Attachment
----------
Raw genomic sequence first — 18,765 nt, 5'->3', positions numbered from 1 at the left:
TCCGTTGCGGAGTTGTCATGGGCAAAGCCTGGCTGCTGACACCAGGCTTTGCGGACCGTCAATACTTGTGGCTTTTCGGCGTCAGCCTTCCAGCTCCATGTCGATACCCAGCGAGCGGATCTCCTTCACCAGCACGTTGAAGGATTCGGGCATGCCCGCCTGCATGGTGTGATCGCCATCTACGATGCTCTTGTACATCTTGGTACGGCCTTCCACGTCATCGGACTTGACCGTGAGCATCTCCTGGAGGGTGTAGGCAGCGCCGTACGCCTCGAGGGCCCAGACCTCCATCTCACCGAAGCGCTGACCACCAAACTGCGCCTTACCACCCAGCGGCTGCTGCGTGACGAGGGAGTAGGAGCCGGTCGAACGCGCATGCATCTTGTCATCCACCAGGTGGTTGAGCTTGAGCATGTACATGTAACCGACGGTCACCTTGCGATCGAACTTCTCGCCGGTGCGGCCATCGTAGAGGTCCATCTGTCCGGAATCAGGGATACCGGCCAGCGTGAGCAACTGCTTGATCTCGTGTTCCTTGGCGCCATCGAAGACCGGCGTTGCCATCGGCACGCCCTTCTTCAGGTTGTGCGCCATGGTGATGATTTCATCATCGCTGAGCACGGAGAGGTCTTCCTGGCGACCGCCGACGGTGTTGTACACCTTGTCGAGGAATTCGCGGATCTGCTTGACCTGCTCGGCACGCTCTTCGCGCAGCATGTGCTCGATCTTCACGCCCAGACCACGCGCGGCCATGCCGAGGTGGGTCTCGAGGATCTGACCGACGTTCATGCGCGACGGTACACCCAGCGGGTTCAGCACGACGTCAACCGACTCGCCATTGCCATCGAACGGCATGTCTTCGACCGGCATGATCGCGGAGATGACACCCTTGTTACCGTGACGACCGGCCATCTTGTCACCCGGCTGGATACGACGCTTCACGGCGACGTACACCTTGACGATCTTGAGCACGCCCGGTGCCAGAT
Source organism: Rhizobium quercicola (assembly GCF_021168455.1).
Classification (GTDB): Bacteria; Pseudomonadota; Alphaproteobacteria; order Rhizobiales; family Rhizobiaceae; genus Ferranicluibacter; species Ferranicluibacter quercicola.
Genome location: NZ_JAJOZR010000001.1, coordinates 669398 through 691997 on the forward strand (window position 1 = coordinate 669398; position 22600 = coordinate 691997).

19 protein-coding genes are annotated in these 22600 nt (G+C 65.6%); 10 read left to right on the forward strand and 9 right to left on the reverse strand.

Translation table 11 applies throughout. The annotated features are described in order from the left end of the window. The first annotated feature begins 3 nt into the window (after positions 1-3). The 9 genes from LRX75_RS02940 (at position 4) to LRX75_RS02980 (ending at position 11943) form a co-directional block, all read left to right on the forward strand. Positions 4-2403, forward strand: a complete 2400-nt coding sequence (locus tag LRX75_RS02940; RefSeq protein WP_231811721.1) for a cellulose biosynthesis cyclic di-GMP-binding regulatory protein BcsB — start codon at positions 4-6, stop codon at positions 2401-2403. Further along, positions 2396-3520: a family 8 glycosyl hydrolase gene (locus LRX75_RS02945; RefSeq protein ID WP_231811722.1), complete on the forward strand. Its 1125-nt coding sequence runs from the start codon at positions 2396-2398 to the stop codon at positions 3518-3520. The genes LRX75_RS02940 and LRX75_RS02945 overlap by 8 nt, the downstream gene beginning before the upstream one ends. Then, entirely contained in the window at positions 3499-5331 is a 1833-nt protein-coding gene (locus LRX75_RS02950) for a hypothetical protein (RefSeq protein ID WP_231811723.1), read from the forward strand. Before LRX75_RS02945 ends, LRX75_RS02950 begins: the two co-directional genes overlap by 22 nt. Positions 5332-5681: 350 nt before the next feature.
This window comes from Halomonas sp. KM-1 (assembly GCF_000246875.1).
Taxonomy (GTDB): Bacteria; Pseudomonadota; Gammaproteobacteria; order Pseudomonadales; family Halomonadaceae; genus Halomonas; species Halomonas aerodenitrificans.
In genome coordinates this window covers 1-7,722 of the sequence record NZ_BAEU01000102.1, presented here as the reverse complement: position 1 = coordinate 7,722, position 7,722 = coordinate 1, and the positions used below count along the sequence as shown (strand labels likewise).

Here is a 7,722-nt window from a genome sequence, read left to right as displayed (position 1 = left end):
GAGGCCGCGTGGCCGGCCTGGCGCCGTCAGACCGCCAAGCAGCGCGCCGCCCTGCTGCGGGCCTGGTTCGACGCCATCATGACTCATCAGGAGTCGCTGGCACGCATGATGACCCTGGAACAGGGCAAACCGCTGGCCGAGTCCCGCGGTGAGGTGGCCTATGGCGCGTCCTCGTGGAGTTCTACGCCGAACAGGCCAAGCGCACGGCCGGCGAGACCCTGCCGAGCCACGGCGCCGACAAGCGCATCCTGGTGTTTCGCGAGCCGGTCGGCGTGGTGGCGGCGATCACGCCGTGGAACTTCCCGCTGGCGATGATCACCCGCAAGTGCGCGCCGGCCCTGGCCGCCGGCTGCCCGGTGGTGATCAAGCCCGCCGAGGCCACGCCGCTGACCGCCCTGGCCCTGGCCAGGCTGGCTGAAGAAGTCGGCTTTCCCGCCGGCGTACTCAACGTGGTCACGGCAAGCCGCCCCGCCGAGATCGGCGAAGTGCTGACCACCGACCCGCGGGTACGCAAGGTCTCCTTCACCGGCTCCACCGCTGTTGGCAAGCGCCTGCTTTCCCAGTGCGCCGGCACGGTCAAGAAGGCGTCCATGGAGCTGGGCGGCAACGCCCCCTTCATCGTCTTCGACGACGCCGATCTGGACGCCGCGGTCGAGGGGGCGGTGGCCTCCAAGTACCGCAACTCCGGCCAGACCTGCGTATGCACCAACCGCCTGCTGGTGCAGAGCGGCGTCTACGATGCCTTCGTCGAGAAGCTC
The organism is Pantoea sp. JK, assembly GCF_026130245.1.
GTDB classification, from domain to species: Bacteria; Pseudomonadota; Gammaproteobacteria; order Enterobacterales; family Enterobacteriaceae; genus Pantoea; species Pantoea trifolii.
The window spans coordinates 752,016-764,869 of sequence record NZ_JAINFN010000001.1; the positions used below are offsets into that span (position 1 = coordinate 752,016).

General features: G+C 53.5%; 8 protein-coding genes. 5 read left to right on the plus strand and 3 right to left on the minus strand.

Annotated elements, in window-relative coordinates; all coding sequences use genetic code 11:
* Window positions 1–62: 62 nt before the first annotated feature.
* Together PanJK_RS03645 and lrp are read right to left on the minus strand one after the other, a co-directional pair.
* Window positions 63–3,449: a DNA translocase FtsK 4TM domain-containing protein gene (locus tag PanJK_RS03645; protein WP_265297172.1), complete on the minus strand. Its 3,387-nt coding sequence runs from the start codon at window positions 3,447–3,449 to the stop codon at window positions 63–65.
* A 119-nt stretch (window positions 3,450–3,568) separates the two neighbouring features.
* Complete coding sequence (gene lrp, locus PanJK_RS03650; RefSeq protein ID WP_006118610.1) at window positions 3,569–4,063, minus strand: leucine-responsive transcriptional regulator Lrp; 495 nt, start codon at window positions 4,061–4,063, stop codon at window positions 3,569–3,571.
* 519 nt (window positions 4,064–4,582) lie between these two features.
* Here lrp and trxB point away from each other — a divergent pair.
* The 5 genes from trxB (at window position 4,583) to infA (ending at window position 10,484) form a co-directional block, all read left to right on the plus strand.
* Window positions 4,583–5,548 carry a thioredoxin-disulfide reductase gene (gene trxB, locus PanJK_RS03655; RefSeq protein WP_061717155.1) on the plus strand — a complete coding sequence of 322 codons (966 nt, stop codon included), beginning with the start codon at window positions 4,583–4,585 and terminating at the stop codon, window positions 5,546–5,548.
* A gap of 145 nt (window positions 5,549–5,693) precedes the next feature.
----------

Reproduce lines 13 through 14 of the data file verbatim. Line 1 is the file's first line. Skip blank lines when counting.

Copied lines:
The organism is Pantoea sp. JK, assembly GCF_026130245.1.
GTDB classification, from domain to species: Bacteria; Pseudomonadota; Gammaproteobacteria; order Enterobacterales; family Enterobacteriaceae; genus Pantoea; species Pantoea trifolii.